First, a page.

Tuesday, June 24, 2014

The Marivic Genosa Case

People of the Philippines vs. Marivic Genosa

On November 18, 1995,  SPO3 Leo Acodesin, then assigned at the police station at Isabel, Leyte, received a report regarding the foul smell at the Genosas’ rented house.  Together with other police personnel, they  proceeded to the house and went inside the bedroom where they found the dead body of Ben lying on his side wrapped with a bedsheet.  There was blood at the nape of Ben who only had his briefs on.  The bedroom was not in disarray.

Marivic and Ben Genosa were united in marriage on November 19, 1983 in Ormoc City.  Thereafter, they lived with the parents of Ben in their house at Isabel, Leyte.  For a time, Ben’s younger brother, Alex, and his wife lived with them too.  Sometime in 1995, however, Marivic and Ben rented from Steban Matiga a house at Barangay Bilwang, Isabel, Leyte where they lived with their two children, namely: John Marben and Earl Pierre.

During their first year of marriage, Marivic and Ben Genosa lived happily just like most couples. But, apparently thereafter, Ben changed and the couple would always quarrel and sometimes their quarrels become violent. Marivic testified that every time her husband came home drunk, he would provoke her and sometimes beat her.

Photo by Rappler (Sexual Abuse cases)
On November 15, 1995, Marivic was at home from work and she got worried that her husband who was not home yet might have gone gambling since it was a payday.  With her cousin Ecel Araño, Marivic went to look for Ben at the marketplace and taverns at Isabel, Leyte but did not find him there.  They found Ben drunk upon their return at the Genosas’ house.  Ecel went home despite Marivic’s request for her to sleep in their house.

Then, Ben purportedly nagged Marivic for following him, even challenging her to a fight.  She allegedly ignored him and instead attended to their children who were doing their homework.  Apparently disappointed with her reaction, Ben switched off the light and, with the use of a chopping knife, cut the television antenna or wire to keep her away from watching television.  According to Marivic, Ben was about to attack her so she ran to the bedroom, but he got hold of her hands and whirled her around.  She fell on the side of the bed and screamed for help.  Ben left. 

At this point, Marivic packed his clothes because she wanted him to leave.  Seeing his packed clothes upon his return home, Ben allegedly flew into a rage, dragged her outside of the bedroom towards a drawer holding her by the neck, and told her ‘You might as well be killed so nobody would nag me.’  Marivic was aware that there was a gun inside the drawer but since Ben did not have the key to it, he got a three-inch long blade cutter from his wallet.  She however, ‘smashed’ the arm of Ben with a pipe, causing him to drop the blade and his wallet.  Appellant then ‘smashed’ Ben at his nape with the pipe as he was about to pick up the blade and his wallet.  She thereafter ran inside the bedroom. What happened next escape her thoughts. Ben laid there bathed in his own blood.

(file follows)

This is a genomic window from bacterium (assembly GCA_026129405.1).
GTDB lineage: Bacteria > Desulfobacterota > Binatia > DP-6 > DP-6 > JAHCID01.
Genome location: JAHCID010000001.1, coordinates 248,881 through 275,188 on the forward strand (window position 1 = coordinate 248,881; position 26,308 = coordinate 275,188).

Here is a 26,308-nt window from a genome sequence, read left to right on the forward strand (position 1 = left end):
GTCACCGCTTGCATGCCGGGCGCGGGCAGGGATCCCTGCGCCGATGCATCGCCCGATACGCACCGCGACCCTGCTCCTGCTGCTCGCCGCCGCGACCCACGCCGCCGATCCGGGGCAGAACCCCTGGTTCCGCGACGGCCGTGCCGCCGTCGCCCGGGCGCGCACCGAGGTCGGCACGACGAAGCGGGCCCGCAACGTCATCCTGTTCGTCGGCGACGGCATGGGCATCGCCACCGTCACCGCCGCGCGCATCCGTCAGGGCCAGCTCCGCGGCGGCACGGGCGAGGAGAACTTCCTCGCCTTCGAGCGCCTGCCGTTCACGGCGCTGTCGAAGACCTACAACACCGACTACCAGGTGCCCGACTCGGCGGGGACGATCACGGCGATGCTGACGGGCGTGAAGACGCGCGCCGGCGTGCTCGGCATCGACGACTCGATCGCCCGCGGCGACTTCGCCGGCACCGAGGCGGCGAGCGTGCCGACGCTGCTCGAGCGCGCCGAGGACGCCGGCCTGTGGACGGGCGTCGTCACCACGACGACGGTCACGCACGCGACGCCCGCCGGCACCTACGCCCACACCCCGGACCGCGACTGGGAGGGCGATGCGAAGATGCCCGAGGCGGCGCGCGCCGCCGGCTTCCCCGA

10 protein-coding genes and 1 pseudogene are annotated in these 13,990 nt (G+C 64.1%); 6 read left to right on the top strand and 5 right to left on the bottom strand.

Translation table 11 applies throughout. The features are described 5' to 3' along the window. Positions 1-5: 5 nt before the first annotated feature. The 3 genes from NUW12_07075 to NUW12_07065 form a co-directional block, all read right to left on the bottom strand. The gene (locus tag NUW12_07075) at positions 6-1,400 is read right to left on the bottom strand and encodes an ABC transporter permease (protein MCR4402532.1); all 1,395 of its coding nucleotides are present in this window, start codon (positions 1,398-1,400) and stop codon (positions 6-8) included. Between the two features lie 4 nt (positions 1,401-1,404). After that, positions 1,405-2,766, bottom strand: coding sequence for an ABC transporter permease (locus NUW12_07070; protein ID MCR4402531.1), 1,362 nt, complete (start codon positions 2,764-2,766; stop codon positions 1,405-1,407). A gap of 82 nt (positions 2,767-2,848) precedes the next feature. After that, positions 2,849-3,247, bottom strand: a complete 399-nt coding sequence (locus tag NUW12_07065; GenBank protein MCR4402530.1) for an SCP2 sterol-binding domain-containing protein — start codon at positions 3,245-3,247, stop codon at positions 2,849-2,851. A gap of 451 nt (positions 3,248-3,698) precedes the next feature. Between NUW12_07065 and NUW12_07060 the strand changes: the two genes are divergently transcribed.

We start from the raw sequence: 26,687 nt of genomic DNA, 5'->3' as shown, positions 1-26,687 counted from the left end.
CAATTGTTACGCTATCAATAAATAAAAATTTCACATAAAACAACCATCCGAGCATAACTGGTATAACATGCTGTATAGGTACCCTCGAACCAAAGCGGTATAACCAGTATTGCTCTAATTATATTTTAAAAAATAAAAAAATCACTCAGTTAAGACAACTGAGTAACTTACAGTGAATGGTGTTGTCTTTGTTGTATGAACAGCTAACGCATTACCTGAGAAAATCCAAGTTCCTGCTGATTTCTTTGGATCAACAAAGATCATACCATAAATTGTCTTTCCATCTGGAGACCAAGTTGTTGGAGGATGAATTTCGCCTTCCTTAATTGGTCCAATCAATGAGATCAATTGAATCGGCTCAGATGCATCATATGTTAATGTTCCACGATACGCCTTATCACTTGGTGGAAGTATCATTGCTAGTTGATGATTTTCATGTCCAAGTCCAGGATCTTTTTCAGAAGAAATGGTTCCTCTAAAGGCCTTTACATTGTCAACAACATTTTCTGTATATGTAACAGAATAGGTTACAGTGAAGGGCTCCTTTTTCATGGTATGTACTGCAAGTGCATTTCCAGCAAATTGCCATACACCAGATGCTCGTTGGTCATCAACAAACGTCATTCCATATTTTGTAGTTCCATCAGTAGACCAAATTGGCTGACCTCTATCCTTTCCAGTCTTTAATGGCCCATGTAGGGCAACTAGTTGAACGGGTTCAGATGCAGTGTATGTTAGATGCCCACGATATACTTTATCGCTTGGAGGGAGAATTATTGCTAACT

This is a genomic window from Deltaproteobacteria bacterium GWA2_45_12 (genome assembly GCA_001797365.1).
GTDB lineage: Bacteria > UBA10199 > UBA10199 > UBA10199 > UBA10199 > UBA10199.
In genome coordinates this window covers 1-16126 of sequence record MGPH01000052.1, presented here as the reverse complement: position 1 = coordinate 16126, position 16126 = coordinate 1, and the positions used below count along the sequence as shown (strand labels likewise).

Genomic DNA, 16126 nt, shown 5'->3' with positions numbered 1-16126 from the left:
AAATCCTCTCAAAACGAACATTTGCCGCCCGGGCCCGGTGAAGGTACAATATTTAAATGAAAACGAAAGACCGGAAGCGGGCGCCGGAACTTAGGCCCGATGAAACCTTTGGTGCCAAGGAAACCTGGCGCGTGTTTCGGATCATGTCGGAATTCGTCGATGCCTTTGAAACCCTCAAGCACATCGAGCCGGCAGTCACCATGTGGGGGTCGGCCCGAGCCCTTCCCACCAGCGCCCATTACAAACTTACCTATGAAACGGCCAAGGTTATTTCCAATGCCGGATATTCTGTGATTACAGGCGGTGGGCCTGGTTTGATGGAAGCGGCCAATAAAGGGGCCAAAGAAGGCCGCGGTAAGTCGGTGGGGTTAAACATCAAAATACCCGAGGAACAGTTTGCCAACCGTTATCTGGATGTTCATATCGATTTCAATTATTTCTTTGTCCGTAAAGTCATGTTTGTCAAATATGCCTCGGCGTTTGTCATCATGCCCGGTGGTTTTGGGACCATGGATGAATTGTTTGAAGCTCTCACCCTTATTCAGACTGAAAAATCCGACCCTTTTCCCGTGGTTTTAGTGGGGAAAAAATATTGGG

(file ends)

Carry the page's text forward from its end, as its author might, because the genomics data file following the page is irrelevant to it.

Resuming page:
Marivic confessed to the crime a few days later. She insisted that she ended the life of her husband by shooting him.  She supposedly tore down the drawer where the gun was and shot Ben.  He did not die on the spot, though, but in the bedroom.”

This unfortunate case went to the Supreme Court which convicted Marivic Genosa with a ‘mitigated (or lessened) penalty’ because they nonetheless agreed that Marivic acted upon an impulse so powerful as to have naturally produced passion or obfuscation. The acute battering she suffered that fatal night in the hands of her batterer-spouse, in spite of the fact that she was eight (8) months pregnant with their child, overwhelmed her and put her in the aforesaid emotional and mental state, which overcame her reason and impelled her to vindicate her life and that of her unborn child. This case brought about the use of “Battered Woman Syndrome as a justifying circumstance in criminal cases (although it was only appreciated as a mitigating circumstance in this case).

 Republic Act 9262 or the “Anti-Violence Against Women and their Children Act of 2004” became law after the Genosa decision. RA 9262 defines BWS as “a scientifically defined pattern of psychological and behavioral symptoms found in women living in battering relationships as a result of cumulative abuse.”

Under RA 9262, if an abused woman kills or inflict physical injuries on her abusive husband or live-in partner, once the trial court determines that she is suffering from the “Battered Woman Syndrome,” the court will declare her not guilty. (As I mentioned above, the Court stated that BWS was not proven in Genosa’s case and that the provisions of the Revised Penal Code on the elements of justifying circumstances on self-defense thus had to be followed.)

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